Sometimes returns are a good thing. This summer I am having the opportunity to return to my work as a research assistant on the MLS project. If you have followed my blogs from last year, you might remember that the MLS is a longitudinal study that has been going on for over 30 years and this is the last semester before the study will be officially concluded. The study has collected some incredible information while looking at intergenerational drug and alcohol addiction.
I feel very blessed to have another opportunity to work on the study again this summer. It seems there is no end to the number of new instruments (that’s the technical name for the survey forms) that I get to work with. I am always impressed with the clever way that survey questions are worded. In some of my psychology classes, we have spoken about a few of the instruments but they have remained an abstract idea until I have actually been able to see what questions are asked.
Being a writer myself, I have a tremendous amount of respect for the researchers who come up with these brilliant tools. A research question is only as good as the information that it can accurately measure. Good survey questions are nearly an art form and I have never seen a class go into depth on how to formulate them. It seems like one of those untaught research skills that a person learns on their own through working with the material during studies like the MLS.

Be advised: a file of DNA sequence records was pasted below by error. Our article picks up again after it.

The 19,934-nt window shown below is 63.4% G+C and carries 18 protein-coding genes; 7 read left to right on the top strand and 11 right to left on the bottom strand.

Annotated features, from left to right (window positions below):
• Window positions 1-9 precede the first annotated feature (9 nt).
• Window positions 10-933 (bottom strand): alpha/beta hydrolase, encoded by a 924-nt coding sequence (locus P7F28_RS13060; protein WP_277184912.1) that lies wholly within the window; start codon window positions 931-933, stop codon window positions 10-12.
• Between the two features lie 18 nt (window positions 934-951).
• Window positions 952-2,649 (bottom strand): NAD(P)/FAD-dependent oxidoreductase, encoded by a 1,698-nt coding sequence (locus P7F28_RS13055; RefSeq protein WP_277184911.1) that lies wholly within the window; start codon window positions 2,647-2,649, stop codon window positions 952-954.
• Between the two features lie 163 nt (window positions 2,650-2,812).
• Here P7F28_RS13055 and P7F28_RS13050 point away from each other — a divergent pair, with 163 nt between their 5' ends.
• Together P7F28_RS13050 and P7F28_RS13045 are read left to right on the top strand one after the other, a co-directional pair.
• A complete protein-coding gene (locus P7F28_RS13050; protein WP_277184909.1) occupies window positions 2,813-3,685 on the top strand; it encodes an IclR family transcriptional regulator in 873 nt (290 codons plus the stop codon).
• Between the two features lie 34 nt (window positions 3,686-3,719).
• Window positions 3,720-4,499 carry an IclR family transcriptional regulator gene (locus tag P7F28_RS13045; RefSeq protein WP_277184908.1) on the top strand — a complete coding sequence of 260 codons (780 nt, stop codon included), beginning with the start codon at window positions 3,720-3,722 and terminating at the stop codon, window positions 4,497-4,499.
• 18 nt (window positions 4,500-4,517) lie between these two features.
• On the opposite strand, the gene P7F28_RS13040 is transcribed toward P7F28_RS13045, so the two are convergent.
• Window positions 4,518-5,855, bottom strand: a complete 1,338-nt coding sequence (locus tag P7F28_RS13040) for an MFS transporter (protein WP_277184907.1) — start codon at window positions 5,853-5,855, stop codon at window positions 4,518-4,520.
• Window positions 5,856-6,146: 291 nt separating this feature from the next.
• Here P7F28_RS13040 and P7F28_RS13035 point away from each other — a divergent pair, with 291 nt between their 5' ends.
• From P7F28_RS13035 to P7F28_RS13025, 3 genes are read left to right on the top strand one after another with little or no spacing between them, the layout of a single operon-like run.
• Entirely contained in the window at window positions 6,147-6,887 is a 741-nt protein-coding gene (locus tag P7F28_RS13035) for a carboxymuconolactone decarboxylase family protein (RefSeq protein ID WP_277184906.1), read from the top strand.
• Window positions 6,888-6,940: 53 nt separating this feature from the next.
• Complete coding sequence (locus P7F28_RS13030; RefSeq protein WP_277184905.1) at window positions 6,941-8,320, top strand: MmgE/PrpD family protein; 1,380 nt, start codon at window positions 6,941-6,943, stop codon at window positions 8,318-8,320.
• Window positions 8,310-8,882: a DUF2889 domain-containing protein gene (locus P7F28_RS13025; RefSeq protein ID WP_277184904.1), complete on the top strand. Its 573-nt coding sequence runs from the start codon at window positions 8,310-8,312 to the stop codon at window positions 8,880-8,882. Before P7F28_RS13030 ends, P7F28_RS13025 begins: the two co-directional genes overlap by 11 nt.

It is my hope to someday be a researcher who writes great survey questions. For now, I mostly code and input data but it gives me the opportunity to learn a ton from seeing how the instruments stand alone and support each other. They are the skeleton, the frame that holds the whole project together. To understand the meat of the research, you have to get to know the bones. I’m grateful and excited for the opportunity to be working on such a well thought out study of this complexity for a third semester.